Women, men share billing in boat race on Thames
Women will be given equal billing with men in the annual boat
race between English universities Oxford and Cambridge, staging the
women’s race on the same day and the same course as the men’s event
starting in 2015.
Organizers said the races on the River Thames in London will
give the women’s race a higher profile and some much-needed
The 4 1/2-mile men’s race from Putney to Mortlake, which was
first staged in 1829, is broadcast to 200 countries. The 1.2-mile
women’s race gets little media attention and has been held further
down the Thames in nearby Henley for the past 35 years.
The decision to grant parity between the sexes in funding and
coverage follows the path set by tennis, where equal prize money is
offered at the Grand Slam tournaments.
”I’m thrilled that the women’s boat race will be given equal
parity with the men’s,” said Annabel Vernon, a rower with
Britain’s national team. ”This provides a massive opportunity to
grow women’s rowing in this country.”
Four-time Olympic gold medalist Matthew Pinsent said its a major
advance for equality in the sport.
”We have had women’s events at the Henley Royal Regatta for 10
years or so now, but this is an important step for what is one of
the pre-eminent rowing races in the world and pre-eminent sporting
fixtures in the world,” Pinsent said.
Female rowers have struggled in the shadows of the men for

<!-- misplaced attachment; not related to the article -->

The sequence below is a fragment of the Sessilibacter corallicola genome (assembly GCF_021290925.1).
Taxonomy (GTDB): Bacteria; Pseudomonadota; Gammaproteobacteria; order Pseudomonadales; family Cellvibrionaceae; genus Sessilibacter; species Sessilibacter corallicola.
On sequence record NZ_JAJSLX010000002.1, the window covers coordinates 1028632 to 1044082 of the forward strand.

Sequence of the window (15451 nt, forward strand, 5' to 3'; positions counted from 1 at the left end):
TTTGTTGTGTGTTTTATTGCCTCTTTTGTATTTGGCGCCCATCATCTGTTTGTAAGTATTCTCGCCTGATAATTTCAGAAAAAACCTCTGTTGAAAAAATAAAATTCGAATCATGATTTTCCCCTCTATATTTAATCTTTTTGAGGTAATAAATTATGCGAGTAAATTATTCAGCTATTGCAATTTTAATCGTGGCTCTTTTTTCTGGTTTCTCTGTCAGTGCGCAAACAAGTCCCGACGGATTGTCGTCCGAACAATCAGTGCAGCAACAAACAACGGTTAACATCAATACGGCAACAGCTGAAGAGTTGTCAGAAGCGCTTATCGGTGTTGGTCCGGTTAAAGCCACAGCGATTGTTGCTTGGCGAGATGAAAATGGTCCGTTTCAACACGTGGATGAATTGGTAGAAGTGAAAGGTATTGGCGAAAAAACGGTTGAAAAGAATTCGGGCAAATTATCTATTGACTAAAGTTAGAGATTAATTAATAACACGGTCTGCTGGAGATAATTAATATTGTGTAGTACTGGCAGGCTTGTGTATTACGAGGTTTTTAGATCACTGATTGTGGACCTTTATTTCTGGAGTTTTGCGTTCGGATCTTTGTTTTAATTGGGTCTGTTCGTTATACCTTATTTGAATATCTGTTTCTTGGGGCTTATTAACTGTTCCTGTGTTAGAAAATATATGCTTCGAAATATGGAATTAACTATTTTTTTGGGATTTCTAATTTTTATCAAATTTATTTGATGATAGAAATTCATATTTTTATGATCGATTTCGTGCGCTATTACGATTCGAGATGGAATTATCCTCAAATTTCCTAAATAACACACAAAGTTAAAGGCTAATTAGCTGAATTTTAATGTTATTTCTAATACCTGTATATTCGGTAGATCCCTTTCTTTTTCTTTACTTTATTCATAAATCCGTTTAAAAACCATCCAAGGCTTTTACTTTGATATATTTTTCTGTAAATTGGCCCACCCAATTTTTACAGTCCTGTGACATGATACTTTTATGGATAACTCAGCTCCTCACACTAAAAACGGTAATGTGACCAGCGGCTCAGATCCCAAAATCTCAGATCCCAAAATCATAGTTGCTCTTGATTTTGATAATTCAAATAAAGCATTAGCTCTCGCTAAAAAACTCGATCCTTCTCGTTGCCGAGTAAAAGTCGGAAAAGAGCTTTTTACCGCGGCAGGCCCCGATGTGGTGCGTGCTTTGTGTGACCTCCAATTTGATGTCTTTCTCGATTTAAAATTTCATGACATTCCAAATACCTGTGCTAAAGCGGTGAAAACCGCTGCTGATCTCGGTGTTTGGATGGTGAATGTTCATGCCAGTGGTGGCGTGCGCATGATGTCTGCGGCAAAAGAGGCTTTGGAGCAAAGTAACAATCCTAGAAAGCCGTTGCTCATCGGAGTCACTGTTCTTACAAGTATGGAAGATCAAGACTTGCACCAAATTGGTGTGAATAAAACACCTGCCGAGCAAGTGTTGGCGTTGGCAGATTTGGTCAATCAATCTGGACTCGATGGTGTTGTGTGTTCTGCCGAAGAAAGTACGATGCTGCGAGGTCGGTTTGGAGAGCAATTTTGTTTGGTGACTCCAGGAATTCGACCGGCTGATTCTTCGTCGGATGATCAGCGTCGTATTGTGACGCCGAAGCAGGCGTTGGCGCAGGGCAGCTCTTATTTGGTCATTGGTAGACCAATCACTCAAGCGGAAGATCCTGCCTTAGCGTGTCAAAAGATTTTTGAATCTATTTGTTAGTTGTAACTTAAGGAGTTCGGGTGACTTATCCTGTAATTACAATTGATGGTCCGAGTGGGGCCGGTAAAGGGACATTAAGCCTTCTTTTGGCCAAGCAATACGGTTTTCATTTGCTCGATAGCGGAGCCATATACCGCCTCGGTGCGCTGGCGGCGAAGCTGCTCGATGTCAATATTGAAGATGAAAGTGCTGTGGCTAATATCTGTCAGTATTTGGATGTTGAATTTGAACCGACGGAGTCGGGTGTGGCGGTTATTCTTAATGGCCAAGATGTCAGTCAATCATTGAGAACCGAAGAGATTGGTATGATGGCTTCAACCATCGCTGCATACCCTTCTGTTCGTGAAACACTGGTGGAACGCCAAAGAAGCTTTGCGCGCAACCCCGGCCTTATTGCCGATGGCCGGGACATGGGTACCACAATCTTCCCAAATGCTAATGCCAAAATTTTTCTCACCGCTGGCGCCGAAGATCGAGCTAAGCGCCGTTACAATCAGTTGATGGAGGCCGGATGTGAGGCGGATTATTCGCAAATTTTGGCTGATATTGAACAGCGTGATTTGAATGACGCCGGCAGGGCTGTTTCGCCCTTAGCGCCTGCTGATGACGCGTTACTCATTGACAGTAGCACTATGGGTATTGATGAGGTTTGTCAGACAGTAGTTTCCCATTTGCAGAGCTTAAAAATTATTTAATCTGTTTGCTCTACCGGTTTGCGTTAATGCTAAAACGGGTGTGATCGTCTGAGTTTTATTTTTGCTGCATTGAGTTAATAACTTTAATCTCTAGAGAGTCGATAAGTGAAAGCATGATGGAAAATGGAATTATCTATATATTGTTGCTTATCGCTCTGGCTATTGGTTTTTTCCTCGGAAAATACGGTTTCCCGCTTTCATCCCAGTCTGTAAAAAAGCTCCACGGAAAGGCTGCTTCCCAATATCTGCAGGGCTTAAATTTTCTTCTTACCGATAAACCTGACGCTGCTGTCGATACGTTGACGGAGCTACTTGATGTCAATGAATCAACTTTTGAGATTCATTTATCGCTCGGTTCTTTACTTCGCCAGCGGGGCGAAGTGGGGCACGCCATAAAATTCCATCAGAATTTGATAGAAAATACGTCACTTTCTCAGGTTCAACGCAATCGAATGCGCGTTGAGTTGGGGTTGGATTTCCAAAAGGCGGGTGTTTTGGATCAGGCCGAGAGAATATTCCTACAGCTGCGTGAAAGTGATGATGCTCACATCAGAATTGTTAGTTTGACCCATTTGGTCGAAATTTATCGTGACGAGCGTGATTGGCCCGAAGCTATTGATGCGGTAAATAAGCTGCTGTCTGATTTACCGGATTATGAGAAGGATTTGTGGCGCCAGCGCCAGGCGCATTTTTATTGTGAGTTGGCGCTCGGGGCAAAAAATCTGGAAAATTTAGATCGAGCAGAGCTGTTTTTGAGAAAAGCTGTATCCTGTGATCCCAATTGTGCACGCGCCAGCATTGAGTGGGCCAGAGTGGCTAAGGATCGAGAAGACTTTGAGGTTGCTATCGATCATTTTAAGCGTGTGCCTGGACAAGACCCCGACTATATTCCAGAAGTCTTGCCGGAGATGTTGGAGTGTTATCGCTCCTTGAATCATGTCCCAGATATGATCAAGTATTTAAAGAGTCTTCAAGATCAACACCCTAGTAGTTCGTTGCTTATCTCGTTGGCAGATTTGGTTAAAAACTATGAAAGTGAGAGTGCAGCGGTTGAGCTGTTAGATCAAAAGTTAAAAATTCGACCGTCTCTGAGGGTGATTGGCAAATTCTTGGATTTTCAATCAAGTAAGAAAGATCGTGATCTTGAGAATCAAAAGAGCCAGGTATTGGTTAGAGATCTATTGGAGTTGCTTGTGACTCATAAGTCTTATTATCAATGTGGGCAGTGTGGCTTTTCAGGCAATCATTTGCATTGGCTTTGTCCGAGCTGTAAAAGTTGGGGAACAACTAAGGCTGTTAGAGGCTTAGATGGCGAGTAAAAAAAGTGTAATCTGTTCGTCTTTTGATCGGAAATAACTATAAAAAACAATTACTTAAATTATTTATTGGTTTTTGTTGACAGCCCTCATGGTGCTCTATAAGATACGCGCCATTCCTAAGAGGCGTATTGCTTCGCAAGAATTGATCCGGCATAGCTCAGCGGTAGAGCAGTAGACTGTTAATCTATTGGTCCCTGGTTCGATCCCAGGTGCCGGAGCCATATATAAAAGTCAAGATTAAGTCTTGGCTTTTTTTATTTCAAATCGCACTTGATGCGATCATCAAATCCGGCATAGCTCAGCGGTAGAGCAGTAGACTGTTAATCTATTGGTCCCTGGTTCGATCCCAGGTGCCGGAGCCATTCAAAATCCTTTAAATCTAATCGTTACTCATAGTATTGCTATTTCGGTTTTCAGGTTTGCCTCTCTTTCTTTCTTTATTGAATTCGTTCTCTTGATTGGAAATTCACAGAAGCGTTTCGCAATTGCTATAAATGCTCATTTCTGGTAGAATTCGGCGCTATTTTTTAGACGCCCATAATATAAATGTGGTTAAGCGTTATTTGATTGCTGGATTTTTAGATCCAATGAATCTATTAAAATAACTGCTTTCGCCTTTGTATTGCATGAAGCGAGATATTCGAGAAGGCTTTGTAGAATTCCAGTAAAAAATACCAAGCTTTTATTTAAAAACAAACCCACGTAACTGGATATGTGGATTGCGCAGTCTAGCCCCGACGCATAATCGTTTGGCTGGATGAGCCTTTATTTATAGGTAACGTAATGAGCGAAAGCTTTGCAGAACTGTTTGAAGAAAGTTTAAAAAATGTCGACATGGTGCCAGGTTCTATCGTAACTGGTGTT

years, and were only allowed to race in Olympics starting in
”The women’s boat club doesn’t have nearly the same coaching or
logistical infrastructure behind them – they cycle to training,
they have to run their own cars to drive to a race, they have to
buy their own kit and pay for their own entry fees,” Pinsent said.
”This comes at a good time because there has been all this
discussion about women in sport – it’s a good moment to be
Female crews will be asked to row a course nearly four times the
length of their usual race, providing them with a huge
”We thought about – and quickly rejected – whether it should be
in any way different from the men’s race,” said Robert Gillespie,
chairman of the Boat Race Company. ”It’s everybody’s intention
that it should be exactly the same.”
Helena Morrissey, the chief executive of women’s race sponsor
Newton Investment Management group, has been the driving force
behind gaining equality in the event.
”It is exciting to have the opportunity to fund a program which
is making a real difference to university and women’s rowing, as
well as women’s sport more generally,” said Morrissey, who was a
cox when she studied at Cambridge.
This year’s men’s race will be held on April 7.